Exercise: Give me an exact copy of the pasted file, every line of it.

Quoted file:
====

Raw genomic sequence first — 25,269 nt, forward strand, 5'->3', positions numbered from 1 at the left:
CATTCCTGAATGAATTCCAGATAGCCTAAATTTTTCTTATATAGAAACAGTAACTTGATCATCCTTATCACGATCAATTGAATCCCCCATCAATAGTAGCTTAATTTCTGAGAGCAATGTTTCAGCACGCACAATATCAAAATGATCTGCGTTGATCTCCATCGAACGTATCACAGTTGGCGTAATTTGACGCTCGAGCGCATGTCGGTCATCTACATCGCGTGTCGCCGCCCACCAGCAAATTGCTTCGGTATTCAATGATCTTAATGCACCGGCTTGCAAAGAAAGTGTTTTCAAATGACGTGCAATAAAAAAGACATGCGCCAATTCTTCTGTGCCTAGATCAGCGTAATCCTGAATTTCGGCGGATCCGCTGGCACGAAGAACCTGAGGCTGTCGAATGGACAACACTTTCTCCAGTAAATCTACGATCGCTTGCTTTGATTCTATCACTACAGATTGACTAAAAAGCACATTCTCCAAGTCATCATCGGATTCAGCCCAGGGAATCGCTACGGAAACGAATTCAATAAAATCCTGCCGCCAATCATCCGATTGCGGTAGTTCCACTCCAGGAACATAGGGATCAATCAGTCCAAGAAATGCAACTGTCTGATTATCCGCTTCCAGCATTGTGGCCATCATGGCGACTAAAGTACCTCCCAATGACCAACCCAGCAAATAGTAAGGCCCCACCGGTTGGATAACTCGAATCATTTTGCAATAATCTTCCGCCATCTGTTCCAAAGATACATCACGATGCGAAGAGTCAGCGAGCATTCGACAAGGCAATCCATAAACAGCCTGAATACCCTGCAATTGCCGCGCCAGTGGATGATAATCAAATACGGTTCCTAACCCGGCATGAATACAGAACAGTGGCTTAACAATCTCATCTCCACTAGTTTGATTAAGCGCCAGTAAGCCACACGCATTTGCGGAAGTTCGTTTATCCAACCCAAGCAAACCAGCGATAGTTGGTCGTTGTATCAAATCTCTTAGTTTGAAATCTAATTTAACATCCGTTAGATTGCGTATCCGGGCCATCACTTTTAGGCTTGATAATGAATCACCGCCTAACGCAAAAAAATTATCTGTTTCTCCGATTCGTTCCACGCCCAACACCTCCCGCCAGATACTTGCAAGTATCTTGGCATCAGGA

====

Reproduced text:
Raw genomic sequence first — 25,269 nt, forward strand, 5'->3', positions numbered from 1 at the left:
CATTCCTGAATGAATTCCAGATAGCCTAAATTTTTCTTATATAGAAACAGTAACTTGATCATCCTTATCACGATCAATTGAATCCCCCATCAATAGTAGCTTAATTTCTGAGAGCAATGTTTCAGCACGCACAATATCAAAATGATCTGCGTTGATCTCCATCGAACGTATCACAGTTGGCGTAATTTGACGCTCGAGCGCATGTCGGTCATCTACATCGCGTGTCGCCGCCCACCAGCAAATTGCTTCGGTATTCAATGATCTTAATGCACCGGCTTGCAAAGAAAGTGTTTTCAAATGACGTGCAATAAAAAAGACATGCGCCAATTCTTCTGTGCCTAGATCAGCGTAATCCTGAATTTCGGCGGATCCGCTGGCACGAAGAACCTGAGGCTGTCGAATGGACAACACTTTCTCCAGTAAATCTACGATCGCTTGCTTTGATTCTATCACTACAGATTGACTAAAAAGCACATTCTCCAAGTCATCATCGGATTCAGCCCAGGGAATCGCTACGGAAACGAATTCAATAAAATCCTGCCGCCAATCATCCGATTGCGGTAGTTCCACTCCAGGAACATAGGGATCAATCAGTCCAAGAAATGCAACTGTCTGATTATCCGCTTCCAGCATTGTGGCCATCATGGCGACTAAAGTACCTCCCAATGACCAACCCAGCAAATAGTAAGGCCCCACCGGTTGGATAACTCGAATCATTTTGCAATAATCTTCCGCCATCTGTTCCAAAGATACATCACGATGCGAAGAGTCAGCGAGCATTCGACAAGGCAATCCATAAACAGCCTGAATACCCTGCAATTGCCGCGCCAGTGGATGATAATCAAATACGGTTCCTAACCCGGCATGAATACAGAACAGTGGCTTAACAATCTCATCTCCACTAGTTTGATTAAGCGCCAGTAAGCCACACGCATTTGCGGAAGTTCGTTTATCCAACCCAAGCAAACCAGCGATAGTTGGTCGTTGTATCAAATCTCTTAGTTTGAAATCTAATTTAACATCCGTTAGATTGCGTATCCGGGCCATCACTTTTAGGCTTGATAATGAATCACCGCCTAACGCAAAAAAATTATCTGTTTCTCCGATTCGTTCCACGCCCAACACCTCCCGCCAGATACTTGCAAGTATCTTGGCATCAGGA